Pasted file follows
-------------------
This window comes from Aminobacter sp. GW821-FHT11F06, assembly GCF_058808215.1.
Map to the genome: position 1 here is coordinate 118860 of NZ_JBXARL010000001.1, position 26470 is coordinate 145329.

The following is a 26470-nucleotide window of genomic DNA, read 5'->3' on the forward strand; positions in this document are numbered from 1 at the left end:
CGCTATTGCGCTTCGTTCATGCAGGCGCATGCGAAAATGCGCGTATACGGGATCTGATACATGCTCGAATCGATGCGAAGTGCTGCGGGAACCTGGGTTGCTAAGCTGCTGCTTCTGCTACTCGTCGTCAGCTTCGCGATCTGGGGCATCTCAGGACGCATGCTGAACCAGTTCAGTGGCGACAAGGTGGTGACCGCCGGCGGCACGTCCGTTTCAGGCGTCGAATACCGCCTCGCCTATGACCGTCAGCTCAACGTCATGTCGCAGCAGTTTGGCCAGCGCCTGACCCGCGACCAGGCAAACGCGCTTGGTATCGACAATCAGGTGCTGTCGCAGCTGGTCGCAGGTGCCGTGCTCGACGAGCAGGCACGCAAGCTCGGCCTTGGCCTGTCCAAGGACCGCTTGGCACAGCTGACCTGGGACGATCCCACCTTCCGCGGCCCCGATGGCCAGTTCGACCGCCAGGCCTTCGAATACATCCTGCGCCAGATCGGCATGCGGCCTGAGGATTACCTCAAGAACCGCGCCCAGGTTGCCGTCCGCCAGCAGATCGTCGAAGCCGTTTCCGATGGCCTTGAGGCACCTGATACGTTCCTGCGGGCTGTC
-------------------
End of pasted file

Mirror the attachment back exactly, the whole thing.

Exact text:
This window comes from Aminobacter sp. GW821-FHT11F06, assembly GCF_058808215.1.
Map to the genome: position 1 here is coordinate 118860 of NZ_JBXARL010000001.1, position 26470 is coordinate 145329.

The following is a 26470-nucleotide window of genomic DNA, read 5'->3' on the forward strand; positions in this document are numbered from 1 at the left end:
CGCTATTGCGCTTCGTTCATGCAGGCGCATGCGAAAATGCGCGTATACGGGATCTGATACATGCTCGAATCGATGCGAAGTGCTGCGGGAACCTGGGTTGCTAAGCTGCTGCTTCTGCTACTCGTCGTCAGCTTCGCGATCTGGGGCATCTCAGGACGCATGCTGAACCAGTTCAGTGGCGACAAGGTGGTGACCGCCGGCGGCACGTCCGTTTCAGGCGTCGAATACCGCCTCGCCTATGACCGTCAGCTCAACGTCATGTCGCAGCAGTTTGGCCAGCGCCTGACCCGCGACCAGGCAAACGCGCTTGGTATCGACAATCAGGTGCTGTCGCAGCTGGTCGCAGGTGCCGTGCTCGACGAGCAGGCACGCAAGCTCGGCCTTGGCCTGTCCAAGGACCGCTTGGCACAGCTGACCTGGGACGATCCCACCTTCCGCGGCCCCGATGGCCAGTTCGACCGCCAGGCCTTCGAATACATCCTGCGCCAGATCGGCATGCGGCCTGAGGATTACCTCAAGAACCGCGCCCAGGTTGCCGTCCGCCAGCAGATCGTCGAAGCCGTTTCCGATGGCCTTGAGGCACCTGATACGTTCCTGCGGGCTGTC